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Nonprofit ranks UI last in neglected disease research

BY CASSIDY RILEY | APRIL 09, 2013 5:00 AM

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Diseases that receive the least amount of funding affect one in six people in the world, and one nonprofit organization is calling on research universities to work to change this.

Universities Allied for Essential Medicine published a report card on April 3, giving the 54 most highly funded research universities in the United States and Canada a grade based on how well they affect neglected-disease research. The University of Iowa came in last at No. 54 with a D minus. Only one school received a grade above a B-plus.

“Neglected diseases” are parasitic and bacterial diseases that are vastly ignored by research and primarily affect developing nations. Some of these diseases include tuberculosis and malaria.

“While we know about them, they still remain neglected by the market,” said Rachel Kiddell-Monroe, president of the nonprofit’s board of directors. “Because they’re poor, they don’t present an interesting market for the pharmaceutical companies.”

Kiddell-Monroe said often times when a university does conduct research on these diseases, findings are sold exclusively to a pharmaceutical company to develop the finding and create medicines.

“That company winds up having a monopoly on that medicine, [and]  that company can then charge very high prices on that medicine,” said Bryan Collinsworth, the executive director of the nonprofit. “Which is something that no one in lower-income countries can afford.”

The report card graded universities based on how much research they were doing on neglected diseases, lower- and middle-income countries’ ability to access the benefits of the research findings, and how much they are teaching students about the importance of neglected diseases.

In all of these areas, the UI received grades no higher than a D. Despite this, Debra Schwinn, the dean of the UI Carver College of Medicine, said there is important research being conducted.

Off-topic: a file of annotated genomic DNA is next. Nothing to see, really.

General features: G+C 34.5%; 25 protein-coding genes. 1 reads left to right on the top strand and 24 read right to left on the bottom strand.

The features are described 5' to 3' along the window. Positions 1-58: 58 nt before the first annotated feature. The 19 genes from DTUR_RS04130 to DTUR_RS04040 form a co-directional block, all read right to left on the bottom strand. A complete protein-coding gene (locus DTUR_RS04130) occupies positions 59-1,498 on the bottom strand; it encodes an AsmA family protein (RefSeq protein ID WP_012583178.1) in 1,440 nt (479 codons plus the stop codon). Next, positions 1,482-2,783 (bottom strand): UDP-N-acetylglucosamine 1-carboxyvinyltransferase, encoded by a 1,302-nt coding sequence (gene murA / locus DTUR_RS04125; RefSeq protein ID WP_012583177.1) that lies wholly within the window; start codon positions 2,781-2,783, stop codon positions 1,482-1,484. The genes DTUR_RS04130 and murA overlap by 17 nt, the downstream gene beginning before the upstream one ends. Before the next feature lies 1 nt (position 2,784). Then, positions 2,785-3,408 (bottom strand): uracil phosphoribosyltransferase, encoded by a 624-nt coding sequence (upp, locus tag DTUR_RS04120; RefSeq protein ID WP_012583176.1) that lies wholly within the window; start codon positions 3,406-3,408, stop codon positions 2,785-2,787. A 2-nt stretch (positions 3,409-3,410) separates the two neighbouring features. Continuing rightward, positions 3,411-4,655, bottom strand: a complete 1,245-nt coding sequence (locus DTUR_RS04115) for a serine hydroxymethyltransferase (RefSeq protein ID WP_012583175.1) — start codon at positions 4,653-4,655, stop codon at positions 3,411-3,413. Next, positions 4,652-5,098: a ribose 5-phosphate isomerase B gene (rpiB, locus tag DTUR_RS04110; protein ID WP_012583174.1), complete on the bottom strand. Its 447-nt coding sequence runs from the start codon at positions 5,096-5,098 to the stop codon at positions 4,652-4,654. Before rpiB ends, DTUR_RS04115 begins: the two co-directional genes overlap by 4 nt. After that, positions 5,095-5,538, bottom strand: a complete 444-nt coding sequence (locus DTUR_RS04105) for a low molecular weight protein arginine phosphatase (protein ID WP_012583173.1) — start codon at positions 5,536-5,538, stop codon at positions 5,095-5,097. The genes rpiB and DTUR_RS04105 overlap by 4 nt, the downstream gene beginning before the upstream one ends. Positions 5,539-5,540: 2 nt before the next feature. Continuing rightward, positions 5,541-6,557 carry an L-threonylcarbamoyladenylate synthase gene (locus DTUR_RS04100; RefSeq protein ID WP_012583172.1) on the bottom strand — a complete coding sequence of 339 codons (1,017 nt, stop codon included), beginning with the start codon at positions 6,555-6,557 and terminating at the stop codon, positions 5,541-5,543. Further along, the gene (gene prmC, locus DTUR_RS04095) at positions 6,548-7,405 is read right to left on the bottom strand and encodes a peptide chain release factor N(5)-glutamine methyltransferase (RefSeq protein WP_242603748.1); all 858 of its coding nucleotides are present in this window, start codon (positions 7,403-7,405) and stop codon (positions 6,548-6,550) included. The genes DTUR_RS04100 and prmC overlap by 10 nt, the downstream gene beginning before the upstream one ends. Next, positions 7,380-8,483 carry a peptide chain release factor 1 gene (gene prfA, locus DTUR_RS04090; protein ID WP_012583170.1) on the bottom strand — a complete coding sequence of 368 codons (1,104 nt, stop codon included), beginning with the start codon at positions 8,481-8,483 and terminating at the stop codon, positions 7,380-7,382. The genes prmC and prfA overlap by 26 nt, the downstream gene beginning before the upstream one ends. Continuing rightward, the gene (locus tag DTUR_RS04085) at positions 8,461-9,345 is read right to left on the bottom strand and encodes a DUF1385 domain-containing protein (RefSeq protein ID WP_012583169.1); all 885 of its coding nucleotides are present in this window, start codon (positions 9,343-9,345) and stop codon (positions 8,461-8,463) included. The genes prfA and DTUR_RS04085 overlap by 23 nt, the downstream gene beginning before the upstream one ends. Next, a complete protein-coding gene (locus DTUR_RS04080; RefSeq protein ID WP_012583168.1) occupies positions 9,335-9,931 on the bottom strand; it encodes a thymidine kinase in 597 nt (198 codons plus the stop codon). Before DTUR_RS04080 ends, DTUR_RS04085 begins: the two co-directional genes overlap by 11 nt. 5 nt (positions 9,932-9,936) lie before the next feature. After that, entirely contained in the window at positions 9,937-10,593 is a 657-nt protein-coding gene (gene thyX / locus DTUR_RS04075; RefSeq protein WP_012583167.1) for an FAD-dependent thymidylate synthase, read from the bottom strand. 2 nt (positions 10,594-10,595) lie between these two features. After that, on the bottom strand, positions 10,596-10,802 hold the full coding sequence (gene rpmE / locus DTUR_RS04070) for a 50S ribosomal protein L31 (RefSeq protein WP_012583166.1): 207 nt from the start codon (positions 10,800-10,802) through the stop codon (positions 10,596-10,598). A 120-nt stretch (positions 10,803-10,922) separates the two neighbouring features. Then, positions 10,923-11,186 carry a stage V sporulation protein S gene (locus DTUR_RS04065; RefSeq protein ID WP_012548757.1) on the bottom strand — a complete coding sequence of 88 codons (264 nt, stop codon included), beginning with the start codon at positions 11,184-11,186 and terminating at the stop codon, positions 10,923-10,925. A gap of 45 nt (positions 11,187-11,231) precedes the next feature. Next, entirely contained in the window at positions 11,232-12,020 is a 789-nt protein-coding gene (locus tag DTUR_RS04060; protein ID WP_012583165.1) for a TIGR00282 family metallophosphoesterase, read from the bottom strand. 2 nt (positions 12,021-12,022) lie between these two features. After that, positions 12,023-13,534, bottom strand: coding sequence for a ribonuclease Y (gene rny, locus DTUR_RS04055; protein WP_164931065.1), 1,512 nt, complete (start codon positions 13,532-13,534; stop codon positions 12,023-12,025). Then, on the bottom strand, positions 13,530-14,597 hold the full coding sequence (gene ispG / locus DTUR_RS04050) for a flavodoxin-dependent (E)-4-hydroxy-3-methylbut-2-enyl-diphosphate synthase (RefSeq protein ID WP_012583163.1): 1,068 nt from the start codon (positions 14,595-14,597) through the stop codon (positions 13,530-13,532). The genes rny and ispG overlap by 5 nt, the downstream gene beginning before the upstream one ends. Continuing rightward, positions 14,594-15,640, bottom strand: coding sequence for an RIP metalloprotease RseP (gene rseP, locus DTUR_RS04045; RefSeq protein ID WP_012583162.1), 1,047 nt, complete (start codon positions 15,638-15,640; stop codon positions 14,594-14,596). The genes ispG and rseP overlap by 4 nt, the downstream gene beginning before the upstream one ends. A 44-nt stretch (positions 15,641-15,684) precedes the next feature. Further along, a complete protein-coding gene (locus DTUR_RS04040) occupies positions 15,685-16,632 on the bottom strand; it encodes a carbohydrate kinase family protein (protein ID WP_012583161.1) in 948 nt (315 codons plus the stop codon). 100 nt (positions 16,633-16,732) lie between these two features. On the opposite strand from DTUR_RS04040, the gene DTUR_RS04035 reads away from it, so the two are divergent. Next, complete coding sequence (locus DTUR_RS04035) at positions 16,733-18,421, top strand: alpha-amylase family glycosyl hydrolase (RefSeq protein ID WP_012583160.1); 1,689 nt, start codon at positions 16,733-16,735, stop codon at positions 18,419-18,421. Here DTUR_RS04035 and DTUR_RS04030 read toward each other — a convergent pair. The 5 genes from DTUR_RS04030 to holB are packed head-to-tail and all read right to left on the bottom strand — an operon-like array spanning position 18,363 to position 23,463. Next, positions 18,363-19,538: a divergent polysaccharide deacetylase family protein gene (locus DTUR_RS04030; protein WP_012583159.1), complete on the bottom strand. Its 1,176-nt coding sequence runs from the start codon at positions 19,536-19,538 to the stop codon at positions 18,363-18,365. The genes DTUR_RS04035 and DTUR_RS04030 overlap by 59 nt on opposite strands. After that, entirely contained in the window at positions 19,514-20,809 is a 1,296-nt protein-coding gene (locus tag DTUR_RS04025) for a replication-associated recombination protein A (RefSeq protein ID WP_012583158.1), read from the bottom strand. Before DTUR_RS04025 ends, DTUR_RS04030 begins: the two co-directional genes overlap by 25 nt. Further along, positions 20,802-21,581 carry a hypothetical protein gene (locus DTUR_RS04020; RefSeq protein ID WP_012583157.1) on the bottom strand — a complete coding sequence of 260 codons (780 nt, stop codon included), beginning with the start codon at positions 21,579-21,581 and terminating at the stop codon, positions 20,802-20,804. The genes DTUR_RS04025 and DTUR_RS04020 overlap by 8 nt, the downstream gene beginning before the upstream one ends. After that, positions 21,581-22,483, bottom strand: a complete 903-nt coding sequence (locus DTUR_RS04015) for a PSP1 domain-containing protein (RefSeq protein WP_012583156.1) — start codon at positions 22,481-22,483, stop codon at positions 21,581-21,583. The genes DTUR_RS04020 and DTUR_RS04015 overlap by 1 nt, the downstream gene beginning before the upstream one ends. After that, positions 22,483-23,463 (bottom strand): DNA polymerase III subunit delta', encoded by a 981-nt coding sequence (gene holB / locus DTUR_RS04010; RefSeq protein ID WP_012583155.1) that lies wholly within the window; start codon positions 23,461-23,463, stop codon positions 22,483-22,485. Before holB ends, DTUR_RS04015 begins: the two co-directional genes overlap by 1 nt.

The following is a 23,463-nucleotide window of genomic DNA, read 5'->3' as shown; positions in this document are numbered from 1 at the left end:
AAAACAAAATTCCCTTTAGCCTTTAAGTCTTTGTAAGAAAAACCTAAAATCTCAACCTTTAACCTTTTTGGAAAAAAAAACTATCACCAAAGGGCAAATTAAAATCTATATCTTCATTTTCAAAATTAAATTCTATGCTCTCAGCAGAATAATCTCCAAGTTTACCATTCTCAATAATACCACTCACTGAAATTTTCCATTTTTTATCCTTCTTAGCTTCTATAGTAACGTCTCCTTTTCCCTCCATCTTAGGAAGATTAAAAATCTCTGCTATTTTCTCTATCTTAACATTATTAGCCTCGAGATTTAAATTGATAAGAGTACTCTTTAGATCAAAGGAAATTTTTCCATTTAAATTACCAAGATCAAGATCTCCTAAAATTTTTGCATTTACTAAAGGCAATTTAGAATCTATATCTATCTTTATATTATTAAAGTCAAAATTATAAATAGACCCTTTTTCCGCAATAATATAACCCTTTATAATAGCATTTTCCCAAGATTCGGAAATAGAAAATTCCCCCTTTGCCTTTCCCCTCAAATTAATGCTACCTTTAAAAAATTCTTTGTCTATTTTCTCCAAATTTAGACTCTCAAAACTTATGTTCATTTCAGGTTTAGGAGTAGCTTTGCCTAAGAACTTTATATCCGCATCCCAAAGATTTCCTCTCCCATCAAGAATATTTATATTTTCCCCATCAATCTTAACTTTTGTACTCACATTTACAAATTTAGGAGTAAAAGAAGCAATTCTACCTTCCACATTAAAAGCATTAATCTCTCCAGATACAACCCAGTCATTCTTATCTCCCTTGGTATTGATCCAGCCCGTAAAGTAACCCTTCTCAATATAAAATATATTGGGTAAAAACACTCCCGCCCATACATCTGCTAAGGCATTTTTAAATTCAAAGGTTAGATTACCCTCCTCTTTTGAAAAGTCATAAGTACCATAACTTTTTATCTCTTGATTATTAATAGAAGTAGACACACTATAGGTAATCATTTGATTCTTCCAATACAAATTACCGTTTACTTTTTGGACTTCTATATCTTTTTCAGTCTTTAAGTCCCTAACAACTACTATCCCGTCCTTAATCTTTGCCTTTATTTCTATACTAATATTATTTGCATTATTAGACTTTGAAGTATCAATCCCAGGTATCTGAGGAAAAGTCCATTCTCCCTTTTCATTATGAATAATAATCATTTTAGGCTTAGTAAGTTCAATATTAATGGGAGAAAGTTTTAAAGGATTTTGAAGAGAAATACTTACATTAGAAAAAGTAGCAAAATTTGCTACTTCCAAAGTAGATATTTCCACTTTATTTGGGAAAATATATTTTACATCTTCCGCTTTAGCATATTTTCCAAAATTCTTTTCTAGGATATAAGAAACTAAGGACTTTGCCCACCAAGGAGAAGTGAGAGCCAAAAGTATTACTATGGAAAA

“I can say that we have very important research in rare diseases in many disciplines,” she wrote in an email. “…[We] take our commitment to global health, in addition to the health of Iowans, seriously, particularly since the world is getting smaller and smaller with travel and communication connecting us all in important ways every day.”

UI spokesman Tom Moore said the UI conducts research in rare diseases such as malaria and Chagas, a rare disease spread by insects, in addition to other more common diseases.

“The mission of the University of Iowa Roy J. and Lucille A. Carver College of Medicine is to serve the health and well-being of Iowans,” he wrote in an email. “Therefore, it’s appropriate that the UI Carver College of Medicine would focus on disorders that more commonly affect Iowans, such as heart disease and cancer, for example.”

One UI professor of infectious disease said he thinks it is important for the UI to be engaged in research that has a global health impact.

“I’m not sure that geography dictates your target,” William Nauseef said. “I think that’s a little bit artificial to think that way. Humans are humans.”

He said if a researcher finds a vaccine for an infection or disease it would likely be beneficial for people in Iowa as well as around the world.

Kiddell-Monroe said publicly funded research universities are uniquely positioned to champion research in these diseases and that as the world gets increasingly globalized, the health of those around the world will come to affect Iowans.

“The world that we live in now doesn’t just depend on what happens in a state or in a country,” she said. “We’re living in a global world. Iowa today is not in isolation.”


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